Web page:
Fortnite V-Bucks Are Now 20% Cheaper As Epic and Apple Feud

Fortnite V-Bucks Are Now 20% Cheaper As Epic and Apple Feud

on | OpenCritic

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Update: What a day! Apple quite swiftly removed the game from the App Store, while Google has yet to respond. Epic responded by filing an antitrust lawsuit against Apple and screening a new cartoon in its Party Royale game mode called Ninteen Eighty Fortnite, which called upon players to enter the scuffle by using the hashtag #FreeFortnite.  It's getting weird.

Original Story: Epic Games has cut the price of V-Bucks, Fortnite's in-game currency, by 20% for all platforms. The company has also added a direct payment option as a response to mobile platform's "exorbitant" fees.

In a blog post on the company's website, Epic explained how it will work. On most platforms, Xbox, PS4, Switch, and PC, the prices are simply reduced by 20% across the board. 1,000 V-Bucks, for example, now runs $7.99 instead of $9.99, while the largest pack including 13,500 V-Bucks, which was one $99.99, is now down to $79.99. All other bundles are similarly marked down.

On mobile, the process is slightly different. Players must elect to pay "directly" to Epic at the new reduced prices, or else pay the prior standard prices due to Google and Apple's 30% cut of all in-game purchases. By offering a direct payment, Epic says it can pass the savings onto players. Seemingly calling out the mobile giants, Epic added that it would reconsider the deal if Apple and Google lower their fees.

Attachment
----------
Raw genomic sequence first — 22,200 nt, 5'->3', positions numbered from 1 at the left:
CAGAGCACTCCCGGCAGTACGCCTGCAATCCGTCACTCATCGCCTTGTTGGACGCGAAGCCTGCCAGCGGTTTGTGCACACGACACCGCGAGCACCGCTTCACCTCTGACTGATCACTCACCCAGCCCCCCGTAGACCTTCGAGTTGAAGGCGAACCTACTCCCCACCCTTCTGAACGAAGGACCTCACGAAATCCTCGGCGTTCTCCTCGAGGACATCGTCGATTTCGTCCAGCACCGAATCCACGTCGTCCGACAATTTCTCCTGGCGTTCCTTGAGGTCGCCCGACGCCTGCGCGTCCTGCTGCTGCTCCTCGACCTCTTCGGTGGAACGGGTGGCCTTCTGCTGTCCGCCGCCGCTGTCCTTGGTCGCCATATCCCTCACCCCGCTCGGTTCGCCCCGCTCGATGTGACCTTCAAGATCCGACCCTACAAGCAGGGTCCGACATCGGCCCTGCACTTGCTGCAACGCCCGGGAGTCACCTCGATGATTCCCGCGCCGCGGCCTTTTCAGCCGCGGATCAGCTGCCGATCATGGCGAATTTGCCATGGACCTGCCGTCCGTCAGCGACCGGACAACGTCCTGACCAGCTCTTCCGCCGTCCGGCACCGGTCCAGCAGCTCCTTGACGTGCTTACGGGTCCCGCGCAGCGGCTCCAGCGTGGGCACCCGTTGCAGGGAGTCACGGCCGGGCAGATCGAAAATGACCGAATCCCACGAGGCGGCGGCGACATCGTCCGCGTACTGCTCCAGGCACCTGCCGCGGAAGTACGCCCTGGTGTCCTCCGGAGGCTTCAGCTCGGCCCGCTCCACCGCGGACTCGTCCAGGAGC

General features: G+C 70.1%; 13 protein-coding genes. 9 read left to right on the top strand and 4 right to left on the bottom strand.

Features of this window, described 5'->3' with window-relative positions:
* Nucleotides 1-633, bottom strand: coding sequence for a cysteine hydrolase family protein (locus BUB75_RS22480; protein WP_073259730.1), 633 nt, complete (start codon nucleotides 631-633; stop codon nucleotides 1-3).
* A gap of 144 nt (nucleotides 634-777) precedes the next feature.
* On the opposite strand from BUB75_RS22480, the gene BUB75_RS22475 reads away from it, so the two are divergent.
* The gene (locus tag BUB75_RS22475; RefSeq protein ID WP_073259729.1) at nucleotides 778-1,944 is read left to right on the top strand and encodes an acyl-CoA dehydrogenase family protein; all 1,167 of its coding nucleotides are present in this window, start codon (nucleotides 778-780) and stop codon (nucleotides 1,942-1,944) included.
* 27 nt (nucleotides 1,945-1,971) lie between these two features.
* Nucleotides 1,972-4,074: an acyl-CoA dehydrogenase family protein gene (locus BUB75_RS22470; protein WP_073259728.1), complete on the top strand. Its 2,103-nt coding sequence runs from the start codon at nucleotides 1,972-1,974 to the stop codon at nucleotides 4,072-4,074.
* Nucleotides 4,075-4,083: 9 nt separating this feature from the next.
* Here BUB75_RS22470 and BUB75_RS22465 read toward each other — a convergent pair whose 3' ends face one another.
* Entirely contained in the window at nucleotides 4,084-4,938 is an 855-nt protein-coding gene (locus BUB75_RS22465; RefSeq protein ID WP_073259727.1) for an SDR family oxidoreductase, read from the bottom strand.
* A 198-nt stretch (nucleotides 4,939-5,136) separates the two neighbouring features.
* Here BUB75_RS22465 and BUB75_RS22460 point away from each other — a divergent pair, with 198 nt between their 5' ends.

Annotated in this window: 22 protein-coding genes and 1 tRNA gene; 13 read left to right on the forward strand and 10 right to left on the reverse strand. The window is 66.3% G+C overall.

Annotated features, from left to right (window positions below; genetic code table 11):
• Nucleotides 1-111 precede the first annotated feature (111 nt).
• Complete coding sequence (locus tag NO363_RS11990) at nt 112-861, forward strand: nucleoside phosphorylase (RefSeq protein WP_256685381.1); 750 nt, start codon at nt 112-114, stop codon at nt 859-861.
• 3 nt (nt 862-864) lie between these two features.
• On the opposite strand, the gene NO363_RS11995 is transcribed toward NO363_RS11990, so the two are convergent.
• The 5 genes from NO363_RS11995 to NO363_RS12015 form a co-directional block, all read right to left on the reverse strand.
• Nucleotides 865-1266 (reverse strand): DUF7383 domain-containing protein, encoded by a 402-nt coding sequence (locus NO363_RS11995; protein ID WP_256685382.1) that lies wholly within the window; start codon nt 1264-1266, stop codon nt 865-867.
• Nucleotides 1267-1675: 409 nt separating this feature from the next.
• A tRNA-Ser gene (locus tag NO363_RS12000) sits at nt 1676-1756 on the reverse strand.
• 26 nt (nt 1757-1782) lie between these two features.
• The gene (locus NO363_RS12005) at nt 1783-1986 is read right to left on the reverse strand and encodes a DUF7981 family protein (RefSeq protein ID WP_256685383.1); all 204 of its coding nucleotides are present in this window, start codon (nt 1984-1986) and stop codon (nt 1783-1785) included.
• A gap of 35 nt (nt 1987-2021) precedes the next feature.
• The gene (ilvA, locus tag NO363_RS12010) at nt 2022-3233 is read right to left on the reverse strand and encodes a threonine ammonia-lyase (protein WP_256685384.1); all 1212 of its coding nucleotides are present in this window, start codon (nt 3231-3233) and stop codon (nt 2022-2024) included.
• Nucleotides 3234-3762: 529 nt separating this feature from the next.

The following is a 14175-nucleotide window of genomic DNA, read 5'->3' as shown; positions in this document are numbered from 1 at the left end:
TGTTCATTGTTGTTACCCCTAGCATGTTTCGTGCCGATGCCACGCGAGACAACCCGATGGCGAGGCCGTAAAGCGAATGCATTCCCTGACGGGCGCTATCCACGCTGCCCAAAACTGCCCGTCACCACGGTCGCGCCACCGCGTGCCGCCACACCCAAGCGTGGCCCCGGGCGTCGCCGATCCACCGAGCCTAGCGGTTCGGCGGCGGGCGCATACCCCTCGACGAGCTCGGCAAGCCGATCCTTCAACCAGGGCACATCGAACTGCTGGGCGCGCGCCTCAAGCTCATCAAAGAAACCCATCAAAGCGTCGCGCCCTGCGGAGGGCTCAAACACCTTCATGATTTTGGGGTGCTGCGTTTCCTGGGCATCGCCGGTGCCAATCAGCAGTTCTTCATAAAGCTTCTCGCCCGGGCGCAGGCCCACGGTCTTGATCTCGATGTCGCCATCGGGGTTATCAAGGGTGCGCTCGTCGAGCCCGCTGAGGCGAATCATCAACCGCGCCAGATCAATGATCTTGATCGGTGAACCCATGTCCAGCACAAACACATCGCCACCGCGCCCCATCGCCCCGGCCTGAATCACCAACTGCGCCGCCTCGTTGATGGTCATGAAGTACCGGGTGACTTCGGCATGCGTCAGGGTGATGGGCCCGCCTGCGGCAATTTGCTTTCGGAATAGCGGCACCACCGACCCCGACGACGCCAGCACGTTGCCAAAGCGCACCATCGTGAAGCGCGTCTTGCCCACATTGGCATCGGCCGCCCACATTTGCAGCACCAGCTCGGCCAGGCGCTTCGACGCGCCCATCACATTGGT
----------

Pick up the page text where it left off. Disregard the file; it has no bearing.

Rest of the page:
The move could send multiple shockwaves through the industry. For one, it could inspire other games to reduce their own prices of in-game currency. As most games selling currency operate on a similar exchange rate of $10 being equivalent to 1,000 in-game credits, Fortnite's reduction changes that math solely in its own favor for now. Other games may be moved to price match them. 

Then there's also the fact that Fortnite is huge on mobile and it's not totally understood how they can get away with just circumventing the platform holder's fees. Assumedly, Epic is big enough and well-structured enough to handle its own transactions in a way that most studios can't, but there will be others willing to try too. Could we see a revolt on the mobile market and if so, how will Apple and Google respond?

About the Authors

Mark Delaney Avatar Image
Mark is an editor at GameSpot and a Boston transplant now biking across Portland, Oregon. He especially enjoys covering battle royale, horror, and sports games. He spends his free time with his family, marathoning HBO, and advocating for animal justice.